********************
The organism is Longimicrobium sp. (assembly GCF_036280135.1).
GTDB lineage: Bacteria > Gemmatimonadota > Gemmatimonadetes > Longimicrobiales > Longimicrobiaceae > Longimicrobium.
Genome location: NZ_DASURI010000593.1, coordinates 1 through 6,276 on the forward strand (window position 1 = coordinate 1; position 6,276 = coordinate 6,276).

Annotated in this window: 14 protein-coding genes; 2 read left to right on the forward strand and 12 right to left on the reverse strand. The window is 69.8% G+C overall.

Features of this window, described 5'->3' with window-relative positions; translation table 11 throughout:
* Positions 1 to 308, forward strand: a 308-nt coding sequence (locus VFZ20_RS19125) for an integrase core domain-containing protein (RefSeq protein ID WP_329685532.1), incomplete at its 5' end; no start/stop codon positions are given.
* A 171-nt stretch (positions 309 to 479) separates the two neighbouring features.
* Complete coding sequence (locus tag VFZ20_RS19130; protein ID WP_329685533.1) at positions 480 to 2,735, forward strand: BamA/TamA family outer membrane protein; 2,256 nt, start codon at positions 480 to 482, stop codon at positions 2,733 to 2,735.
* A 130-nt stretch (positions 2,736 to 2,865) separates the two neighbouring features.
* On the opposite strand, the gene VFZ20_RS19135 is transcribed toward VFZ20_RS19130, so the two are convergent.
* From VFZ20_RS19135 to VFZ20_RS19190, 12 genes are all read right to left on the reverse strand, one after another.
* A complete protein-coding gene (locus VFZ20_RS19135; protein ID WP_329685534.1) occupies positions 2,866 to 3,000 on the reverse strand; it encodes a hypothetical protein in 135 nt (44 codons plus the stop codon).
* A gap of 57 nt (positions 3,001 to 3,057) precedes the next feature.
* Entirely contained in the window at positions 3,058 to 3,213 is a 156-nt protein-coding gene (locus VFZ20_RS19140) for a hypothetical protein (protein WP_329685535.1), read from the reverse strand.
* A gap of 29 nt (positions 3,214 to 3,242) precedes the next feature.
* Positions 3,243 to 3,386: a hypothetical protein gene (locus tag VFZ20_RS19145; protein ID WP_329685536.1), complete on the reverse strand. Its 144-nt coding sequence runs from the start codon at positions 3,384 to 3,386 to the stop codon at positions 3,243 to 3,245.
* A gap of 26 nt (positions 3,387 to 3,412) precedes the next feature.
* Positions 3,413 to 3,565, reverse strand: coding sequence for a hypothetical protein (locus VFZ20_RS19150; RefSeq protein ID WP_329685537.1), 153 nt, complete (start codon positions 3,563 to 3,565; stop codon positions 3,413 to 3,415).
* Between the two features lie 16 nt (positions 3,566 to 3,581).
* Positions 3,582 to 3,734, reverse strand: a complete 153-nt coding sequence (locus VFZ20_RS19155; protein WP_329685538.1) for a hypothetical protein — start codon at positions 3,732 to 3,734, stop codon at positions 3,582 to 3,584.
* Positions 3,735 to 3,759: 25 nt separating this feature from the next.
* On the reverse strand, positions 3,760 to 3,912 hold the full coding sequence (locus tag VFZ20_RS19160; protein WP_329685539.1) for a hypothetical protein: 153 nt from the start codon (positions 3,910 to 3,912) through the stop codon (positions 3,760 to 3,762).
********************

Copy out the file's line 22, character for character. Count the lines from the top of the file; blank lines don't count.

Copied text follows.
* On the reverse strand, positions 3,760 to 3,912 hold the full coding sequence (locus tag VFZ20_RS19160; protein WP_329685539.1) for a hypothetical protein: 153 nt from the start codon (positions 3,910 to 3,912) through the stop codon (positions 3,760 to 3,762).